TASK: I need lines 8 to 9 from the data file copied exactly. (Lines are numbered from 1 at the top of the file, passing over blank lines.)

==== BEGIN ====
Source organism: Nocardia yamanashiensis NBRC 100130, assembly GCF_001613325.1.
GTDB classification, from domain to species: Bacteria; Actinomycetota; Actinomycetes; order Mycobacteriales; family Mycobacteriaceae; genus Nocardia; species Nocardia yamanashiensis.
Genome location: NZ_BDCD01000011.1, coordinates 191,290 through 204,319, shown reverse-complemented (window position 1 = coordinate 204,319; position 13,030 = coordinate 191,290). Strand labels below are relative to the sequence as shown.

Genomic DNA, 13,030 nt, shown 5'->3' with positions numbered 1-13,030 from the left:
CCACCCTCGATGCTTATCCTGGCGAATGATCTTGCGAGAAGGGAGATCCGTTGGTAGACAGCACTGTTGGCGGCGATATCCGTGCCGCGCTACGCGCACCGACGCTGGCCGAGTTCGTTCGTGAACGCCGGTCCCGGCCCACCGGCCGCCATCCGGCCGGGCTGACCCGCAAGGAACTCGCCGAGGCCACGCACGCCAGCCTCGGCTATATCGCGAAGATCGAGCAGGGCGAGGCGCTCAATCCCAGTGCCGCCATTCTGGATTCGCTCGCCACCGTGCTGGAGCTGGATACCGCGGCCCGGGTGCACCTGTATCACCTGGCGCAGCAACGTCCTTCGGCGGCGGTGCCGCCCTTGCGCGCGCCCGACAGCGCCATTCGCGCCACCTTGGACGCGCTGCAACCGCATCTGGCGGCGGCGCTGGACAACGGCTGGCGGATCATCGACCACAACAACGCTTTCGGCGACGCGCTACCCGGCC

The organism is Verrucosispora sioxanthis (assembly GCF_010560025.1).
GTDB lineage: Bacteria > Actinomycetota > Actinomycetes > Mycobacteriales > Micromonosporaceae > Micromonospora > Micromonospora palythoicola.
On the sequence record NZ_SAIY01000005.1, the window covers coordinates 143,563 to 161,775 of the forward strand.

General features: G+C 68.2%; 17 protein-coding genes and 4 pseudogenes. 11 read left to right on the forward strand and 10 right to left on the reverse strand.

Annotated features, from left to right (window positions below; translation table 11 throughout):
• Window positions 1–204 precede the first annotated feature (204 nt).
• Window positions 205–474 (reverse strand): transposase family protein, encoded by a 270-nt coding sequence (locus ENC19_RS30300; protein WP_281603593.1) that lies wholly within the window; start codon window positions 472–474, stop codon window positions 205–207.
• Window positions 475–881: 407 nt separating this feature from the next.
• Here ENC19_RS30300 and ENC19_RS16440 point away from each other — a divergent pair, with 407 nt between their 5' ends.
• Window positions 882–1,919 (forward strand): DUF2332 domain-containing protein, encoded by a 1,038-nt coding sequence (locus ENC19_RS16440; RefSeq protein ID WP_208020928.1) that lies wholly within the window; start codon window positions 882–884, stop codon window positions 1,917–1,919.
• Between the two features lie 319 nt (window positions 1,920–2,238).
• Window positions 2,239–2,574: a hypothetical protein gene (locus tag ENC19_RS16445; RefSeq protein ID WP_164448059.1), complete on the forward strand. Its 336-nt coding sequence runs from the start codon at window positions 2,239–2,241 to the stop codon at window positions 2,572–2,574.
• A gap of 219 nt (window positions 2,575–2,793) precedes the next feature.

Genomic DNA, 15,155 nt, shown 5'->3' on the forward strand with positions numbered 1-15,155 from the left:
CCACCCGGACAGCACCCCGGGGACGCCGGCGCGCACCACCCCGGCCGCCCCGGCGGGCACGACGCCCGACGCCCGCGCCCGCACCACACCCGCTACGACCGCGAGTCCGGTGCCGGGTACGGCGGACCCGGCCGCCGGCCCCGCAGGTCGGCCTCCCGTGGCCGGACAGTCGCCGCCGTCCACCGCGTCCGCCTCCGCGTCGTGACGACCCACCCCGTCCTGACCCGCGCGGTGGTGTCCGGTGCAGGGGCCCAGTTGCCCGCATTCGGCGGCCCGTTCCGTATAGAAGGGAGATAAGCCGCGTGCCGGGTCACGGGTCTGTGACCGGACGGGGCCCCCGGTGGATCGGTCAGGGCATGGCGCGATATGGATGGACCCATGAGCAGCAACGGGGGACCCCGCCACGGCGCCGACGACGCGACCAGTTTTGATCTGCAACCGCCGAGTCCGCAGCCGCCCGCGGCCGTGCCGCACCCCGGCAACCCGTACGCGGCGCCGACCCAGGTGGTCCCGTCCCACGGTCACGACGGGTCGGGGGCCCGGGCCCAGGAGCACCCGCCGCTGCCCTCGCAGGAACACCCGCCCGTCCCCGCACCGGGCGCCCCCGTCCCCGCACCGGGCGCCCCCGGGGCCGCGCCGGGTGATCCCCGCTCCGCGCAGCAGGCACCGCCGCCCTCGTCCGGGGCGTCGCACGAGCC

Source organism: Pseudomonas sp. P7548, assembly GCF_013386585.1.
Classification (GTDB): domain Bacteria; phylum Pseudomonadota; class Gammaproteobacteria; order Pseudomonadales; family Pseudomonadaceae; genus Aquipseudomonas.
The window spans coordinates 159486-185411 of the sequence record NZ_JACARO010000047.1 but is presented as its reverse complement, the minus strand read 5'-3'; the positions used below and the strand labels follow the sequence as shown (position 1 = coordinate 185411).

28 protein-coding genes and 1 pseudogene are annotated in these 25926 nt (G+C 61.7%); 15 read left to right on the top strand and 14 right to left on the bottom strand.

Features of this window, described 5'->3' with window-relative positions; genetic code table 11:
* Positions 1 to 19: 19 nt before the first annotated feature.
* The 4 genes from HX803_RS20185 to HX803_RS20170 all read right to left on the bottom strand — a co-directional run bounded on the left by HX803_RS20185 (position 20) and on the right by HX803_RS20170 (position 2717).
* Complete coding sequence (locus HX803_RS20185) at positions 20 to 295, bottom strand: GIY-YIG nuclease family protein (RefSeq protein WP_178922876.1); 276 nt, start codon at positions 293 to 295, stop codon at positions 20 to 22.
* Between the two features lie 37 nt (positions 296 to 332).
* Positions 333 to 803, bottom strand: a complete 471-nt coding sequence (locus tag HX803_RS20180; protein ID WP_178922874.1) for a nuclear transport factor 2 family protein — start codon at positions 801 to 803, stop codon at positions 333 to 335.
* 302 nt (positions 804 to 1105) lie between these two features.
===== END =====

On the sequence record NZ_SAIY01000005.1, the window covers coordinates 143,563 to 161,775 of the forward strand.

General features: G+C 68.2%; 17 protein-coding genes and 4 pseudogenes. 11 read left to right on the forward strand and 10 right to left on the reverse strand.